Social Media Apps Your Kids Know of That You Don’t

Social Media Apps Your Kids Know of That You Don’t

For parents who haven’t yet added some sort of parental controls on their children’s devices, now is the time. The next step would be to get updated with the trends in the kid world. However, we can fall behind despite our best efforts.

What’s the most un-cool of all is not knowing the dangers of some of the social media apps your kids are turning to. Not all things appear sinister and not all children use social media apps for wrongdoing. Still, it’s up to us, the parents, to protect them at all costs.

Check out your kids’ apps, and make sure they’re appropriate and being used appropriately. For example, even simple texting through their phone could lead to sexting, something you should have your eye on.

Sometimes, apps that are created with good intentions have a not-so-obvious dark side to them. Here are some you may not know that need to be on your radar.

Kik Messenger – Stranger Alert

1Kik Messenger This free texting app won’t charge you anything on your phone bill unless they’re using data. The problem with Kik is that there is a huge potential for strangers to contact your child. Brands can also reach out to your kids and influence them.

Instagram – Private Chat

2Instagram You probably use Instagram yourself, but there are problems waiting to happen if you’re not supervising your kid’s Instagram. That doesn’t mean “following” them either. The direct chat feature allows you to send photos that are never publicized, meaning they could be sharing inappropriate content with others. Teens are also very sensitive to earning “likes.” Keep an eye on these issues and an open dialog with your child.

Tumblr – Possible exposure to pornography

3Tumblr A free blogging app where anyone can post anything they want, Tumblr isn’t the safest option. It may contain lots of pornographic images and other questionable content, plus there isn’t much privacy, meaning anyone can contact them. It’s best to encourage your child to use something else.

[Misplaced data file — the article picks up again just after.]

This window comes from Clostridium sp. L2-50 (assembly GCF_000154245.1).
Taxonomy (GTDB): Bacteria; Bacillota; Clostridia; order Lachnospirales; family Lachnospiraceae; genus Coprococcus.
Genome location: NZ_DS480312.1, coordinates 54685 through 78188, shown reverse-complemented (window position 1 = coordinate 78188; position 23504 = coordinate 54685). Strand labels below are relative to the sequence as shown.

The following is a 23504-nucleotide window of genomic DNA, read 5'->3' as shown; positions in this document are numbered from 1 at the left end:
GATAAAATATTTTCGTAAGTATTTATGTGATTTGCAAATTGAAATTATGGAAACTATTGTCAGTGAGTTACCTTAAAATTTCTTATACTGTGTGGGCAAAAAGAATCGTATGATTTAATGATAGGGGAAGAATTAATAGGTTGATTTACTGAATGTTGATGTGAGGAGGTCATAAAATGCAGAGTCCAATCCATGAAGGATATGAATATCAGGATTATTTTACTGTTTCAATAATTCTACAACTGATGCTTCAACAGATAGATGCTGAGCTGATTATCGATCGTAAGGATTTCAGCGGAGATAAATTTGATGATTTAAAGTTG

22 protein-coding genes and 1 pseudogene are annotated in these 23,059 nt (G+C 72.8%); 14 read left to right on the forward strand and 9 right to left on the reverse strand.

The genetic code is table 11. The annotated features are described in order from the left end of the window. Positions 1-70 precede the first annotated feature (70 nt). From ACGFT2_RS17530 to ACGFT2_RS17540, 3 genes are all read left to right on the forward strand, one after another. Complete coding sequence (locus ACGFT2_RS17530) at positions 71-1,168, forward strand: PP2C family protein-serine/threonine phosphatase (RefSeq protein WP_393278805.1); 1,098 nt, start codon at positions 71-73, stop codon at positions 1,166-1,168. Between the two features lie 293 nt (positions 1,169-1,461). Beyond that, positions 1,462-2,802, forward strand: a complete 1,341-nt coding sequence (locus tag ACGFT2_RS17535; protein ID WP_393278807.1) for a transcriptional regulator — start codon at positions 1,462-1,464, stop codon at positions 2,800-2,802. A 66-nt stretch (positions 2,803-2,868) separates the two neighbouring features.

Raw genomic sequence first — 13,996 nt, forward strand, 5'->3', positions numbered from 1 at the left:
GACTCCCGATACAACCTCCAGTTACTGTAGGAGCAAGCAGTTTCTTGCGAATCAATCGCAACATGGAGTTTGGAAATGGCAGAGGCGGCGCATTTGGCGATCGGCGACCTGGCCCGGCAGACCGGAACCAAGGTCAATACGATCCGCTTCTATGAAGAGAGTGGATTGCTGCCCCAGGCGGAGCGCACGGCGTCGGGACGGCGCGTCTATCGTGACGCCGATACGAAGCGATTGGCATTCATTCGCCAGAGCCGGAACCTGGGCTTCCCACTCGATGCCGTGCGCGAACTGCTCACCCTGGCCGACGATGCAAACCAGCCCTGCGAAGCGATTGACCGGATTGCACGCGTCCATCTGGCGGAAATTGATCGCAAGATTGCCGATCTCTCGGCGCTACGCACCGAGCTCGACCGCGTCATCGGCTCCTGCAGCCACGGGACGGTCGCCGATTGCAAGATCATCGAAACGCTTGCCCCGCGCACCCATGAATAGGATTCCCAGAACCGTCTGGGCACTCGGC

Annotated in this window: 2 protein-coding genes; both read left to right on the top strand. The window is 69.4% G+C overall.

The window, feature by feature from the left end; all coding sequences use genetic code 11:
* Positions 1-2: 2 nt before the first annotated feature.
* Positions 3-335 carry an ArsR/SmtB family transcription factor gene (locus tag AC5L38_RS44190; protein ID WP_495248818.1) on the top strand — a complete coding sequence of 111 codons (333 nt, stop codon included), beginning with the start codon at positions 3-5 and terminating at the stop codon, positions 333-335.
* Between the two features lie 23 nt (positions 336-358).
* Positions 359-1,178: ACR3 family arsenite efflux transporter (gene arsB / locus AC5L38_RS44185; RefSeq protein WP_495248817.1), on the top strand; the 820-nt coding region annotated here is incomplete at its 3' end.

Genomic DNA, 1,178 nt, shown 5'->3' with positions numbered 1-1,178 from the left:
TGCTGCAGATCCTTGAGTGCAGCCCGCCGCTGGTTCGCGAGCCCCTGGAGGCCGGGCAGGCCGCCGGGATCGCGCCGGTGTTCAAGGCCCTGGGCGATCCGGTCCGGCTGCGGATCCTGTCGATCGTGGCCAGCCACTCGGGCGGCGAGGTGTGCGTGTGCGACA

Houseparty – With no moderator to oversee things, this is a dangerous app.

4Houseparty This group video chat seems fun and innocent when the group consists of your child’s friends. However, someone that isn’t a friend can join the chat, making this a recipe for danger. Screenshots can also be taken during these chats and have the potential to do a lot of damage for your child. With no moderator to oversee things, this is a dangerous app your child should avoid.

YouNow – Stranger Alert

5YouNow Perhaps even more dangerous, this app consists of live video feeds where your child may accidentally give out personal information that a predator can use to come to your home. Intimate moments like sleeping can also be shared with strangers, another reason to ban it from their phone immediately.

Snapchat – False Secrecy

6The World of Self-Destructing, Secret, and Dating Apps For any child under the age of 18, those secret apps or ones that self-destruct should never be permitted. Snapchat claims videos disappear but we can’t be sure of that: they can be captured via screenshot. If your child sends questionable images to someone, they may be preserved in infamy. Dating apps or apps to meet strangers should never be allowed either. Kids are too trusting. The person they’re communicating with might not be a hunky teenage boy or a gorgeous cheerleader, but rather, a dangerous sex offender involved in child trafficking.

The bottom line is: when you allow your children to use devices, know that with it comes social media. You must regulate that usage and be involved with it to protect (and teach) your kids. 

We know it’s hard to parent through social media, so we’ve compiled a few tips on how to tackle The Social.

For extra help juggling and multitasking, use your S’moresUp app and make the most of your time!